Cabinet Intelligence and Research Office

Summary

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Cabinet Intelligence and Research Office (CIRO)
内閣情報調査室
Naikaku Jōhō Chōsashitsu (Naicho)
Cabinet Intelligence and Research Office Logo.jpg
Official Naicho/CIRO logo.
Agency overview
Formed1986 (CIRO establishment)
Preceding agencies
  • Research Office (1952)[1]
  • Cabinet Research Center/Cabinet Research Office (1957)[2][1]
JurisdictionGovernment of Japan
HeadquartersNagatacho, Tokyo, Japan
Employees170–175
Agency executive
  • Hiroaki Takizawa, Director of Cabinet Intelligence
Parent agencyCabinet Secretariat
Websitewww.cas.go.jp/jp/gaiyou/jimu/jyouhoutyousa.html (in Japanese)

The Cabinet Intelligence and Research Office (内閣情報調査室, Naikaku Jōhō Chōsashitsu),[3] also known as Naichō (内調), is a Japanese intelligence agency under the Cabinet Secretariat. It reports directly to the Prime Minister.

The agency is said to be an equal to the American Central Intelligence Agency.[4] However, it is often criticized as being rather ineffectual, spending most of its energy translating foreign publications rather than gathering any substantial intelligence,[5] while being accused of spying on Japanese nationals on domestic soil.[5]

Like most intelligence agencies in Japan, its personnel are usually recruited from other agencies.[6] Around 100 out of 170 CIRO agents are from other agencies/ministries with top positions occupied by career police officers.[7]

As of 2019, the CIRO has close contact with the National Security Council (Japan) as a communication channel to the prime minister. The CIRO is headquartered in Chiyoda, Tokyo, in a building called "H20".[8]

History

The CIRO was created by the Allied Forces through the formation of the Prime Ministers's Research Office (内閣総理大臣官房調査室, Naikakusōri Daijin Kanbō Chōsa-Shitsu)[2] in April 1952 with Jun Murai as the first director in an attempt to replicate its structure after the CIA.[7] But due to widespread opposition, this plan was discarded.[7] The RO was placed under jurisdiction of the Prime Minister's office in 1957 and was known as the Cabinet Research Office (内閣調査室, Naikaku Chōsa-Shitsu).[1] The CRO was later renamed as the CIRO in 1986.[1]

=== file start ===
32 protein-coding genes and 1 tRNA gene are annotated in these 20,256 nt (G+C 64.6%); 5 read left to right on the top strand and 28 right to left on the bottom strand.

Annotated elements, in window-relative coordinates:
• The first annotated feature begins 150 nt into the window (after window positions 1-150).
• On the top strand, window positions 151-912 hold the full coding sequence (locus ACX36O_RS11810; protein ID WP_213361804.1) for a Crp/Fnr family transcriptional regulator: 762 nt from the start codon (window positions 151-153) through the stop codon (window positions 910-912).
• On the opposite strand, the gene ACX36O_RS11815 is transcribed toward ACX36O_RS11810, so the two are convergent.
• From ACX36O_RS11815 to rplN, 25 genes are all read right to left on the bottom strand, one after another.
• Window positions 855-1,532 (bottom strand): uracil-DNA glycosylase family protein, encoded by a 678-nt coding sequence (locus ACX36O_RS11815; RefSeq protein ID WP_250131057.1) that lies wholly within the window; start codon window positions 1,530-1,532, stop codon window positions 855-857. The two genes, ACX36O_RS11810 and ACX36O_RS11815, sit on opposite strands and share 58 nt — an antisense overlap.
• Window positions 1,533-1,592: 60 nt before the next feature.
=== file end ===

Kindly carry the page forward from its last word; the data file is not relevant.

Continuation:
The Cabinet Intensive Information Center was established on April 11, 1996 to ensure that the CIRO can inform the Prime Minister in case of severe emergencies.[4] It's located in the Prime Minister's residence.[4]

In August 2007, discussions of intelligence reforms through the paper Improvement of Counter-Intelligence Functions resulted in the establishment of the Counterintelligence Center.[9] It's been suggested that the CIC can be used as the basis for the creation of an actual external intelligence agency similar to the CIA.[10]

In 2013, CIRO satellite imagery analysis was used to assist NGOs in Tacloban for reconstruction work in the wake of Typhoon Haiyan.[11]

Since 2015, CIRO agents are usually recruited to be sent to the International Counter-Terrorism Intelligence Collection Unit.[12][13]

Spy scandal

On January 17, 2008, an official of Naichō was charged for spying for Russians, passing them classified information. The Russians denied the claim.[14] Since then, there had been calls for greater accountability on Naichō.[15]

Organization

Naichō headquarters occupies 6th floor of the Cabinet Office Building

According to its official web site, organization of Naichō is as follows:[16]

  • Director of Cabinet Intelligence (内閣情報官)
  • Deputy Director of Cabinet Intelligence (次長)
  • Divisions
    • General Affairs Division (総務部門): Has Human Resources, Budget and academic experts.
    • Domestic Division (国内部門): Collect information based on domestic media, including newspapers, magazines and from news broadcasts.
    • International Division (国際部門): Collect information based on foreign media and broadcasts from another country, including CIRO agents based overseas.
    • Economy Division (経済部門): Studies domestic/international economic information.